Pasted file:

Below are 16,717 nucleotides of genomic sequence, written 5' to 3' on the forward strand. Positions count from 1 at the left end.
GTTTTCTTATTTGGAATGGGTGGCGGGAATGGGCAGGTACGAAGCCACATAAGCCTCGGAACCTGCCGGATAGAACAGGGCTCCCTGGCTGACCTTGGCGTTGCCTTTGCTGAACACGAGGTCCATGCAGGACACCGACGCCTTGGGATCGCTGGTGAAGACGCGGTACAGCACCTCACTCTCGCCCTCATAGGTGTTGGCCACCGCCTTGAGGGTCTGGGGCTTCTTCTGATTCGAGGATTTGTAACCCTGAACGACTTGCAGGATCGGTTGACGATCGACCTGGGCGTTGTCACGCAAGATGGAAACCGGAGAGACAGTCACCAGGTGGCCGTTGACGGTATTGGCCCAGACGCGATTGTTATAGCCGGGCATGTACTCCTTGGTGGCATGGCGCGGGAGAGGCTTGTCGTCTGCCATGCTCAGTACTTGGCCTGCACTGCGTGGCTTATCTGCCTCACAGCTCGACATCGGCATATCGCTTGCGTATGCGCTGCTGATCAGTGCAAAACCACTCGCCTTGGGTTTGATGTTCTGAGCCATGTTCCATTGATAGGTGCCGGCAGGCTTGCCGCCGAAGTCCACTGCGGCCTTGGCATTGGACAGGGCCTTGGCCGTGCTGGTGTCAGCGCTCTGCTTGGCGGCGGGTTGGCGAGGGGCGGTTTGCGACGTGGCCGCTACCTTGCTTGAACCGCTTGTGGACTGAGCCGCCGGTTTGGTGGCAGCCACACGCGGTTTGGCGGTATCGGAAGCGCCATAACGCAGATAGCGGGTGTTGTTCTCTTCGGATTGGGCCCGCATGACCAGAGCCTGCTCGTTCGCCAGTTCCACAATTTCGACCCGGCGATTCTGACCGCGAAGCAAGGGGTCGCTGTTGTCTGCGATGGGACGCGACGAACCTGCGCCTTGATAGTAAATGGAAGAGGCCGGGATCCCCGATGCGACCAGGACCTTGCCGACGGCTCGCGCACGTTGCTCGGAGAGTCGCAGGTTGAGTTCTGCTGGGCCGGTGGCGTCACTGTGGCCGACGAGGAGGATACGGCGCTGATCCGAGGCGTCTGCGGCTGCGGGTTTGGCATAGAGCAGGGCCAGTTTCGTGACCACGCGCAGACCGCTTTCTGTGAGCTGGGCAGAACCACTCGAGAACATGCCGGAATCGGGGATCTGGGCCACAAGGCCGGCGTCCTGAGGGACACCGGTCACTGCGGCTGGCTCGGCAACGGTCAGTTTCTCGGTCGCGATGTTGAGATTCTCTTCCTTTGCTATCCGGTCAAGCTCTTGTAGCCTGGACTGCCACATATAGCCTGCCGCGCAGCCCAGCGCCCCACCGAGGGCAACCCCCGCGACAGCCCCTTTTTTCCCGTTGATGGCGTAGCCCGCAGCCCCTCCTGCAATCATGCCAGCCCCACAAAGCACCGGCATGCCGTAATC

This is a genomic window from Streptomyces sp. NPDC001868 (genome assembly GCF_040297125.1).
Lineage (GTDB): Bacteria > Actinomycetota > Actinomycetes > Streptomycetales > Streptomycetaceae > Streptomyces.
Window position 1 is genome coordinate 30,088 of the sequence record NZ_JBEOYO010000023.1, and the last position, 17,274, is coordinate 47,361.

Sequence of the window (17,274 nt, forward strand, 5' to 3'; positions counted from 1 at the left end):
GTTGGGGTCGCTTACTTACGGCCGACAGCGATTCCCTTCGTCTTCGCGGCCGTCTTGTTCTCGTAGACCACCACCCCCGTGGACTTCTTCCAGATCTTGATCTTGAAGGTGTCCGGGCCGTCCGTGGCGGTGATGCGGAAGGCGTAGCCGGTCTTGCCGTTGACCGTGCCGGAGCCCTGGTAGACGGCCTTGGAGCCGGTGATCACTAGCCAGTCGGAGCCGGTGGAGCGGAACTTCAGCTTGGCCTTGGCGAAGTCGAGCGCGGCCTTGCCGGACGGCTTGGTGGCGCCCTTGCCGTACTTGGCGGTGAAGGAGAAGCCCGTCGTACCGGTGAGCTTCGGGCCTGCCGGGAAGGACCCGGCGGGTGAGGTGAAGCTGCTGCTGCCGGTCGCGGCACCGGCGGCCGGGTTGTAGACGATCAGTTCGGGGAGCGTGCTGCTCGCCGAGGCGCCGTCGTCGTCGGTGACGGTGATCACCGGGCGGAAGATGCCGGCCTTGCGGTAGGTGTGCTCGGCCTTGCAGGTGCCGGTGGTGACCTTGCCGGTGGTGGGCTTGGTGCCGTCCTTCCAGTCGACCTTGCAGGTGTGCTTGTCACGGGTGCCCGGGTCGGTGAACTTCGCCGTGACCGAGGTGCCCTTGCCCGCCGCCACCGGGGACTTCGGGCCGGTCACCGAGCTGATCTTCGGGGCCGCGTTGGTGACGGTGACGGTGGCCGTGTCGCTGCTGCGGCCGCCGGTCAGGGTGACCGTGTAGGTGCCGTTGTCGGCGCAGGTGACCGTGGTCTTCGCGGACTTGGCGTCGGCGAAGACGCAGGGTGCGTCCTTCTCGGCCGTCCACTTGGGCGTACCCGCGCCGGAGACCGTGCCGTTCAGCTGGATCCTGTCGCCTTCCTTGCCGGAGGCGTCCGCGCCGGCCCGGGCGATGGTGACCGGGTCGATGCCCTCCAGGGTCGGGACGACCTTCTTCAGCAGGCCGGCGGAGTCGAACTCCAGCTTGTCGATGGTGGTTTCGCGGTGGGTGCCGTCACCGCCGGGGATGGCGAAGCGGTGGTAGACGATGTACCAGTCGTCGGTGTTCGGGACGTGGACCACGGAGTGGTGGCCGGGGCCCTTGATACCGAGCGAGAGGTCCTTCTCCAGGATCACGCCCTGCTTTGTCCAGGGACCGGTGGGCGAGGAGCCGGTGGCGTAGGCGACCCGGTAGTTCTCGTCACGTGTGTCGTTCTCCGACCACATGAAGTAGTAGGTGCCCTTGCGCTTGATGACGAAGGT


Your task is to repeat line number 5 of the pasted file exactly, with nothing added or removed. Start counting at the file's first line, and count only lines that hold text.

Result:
Window position 1 is genome coordinate 30,088 of the sequence record NZ_JBEOYO010000023.1, and the last position, 17,274, is coordinate 47,361.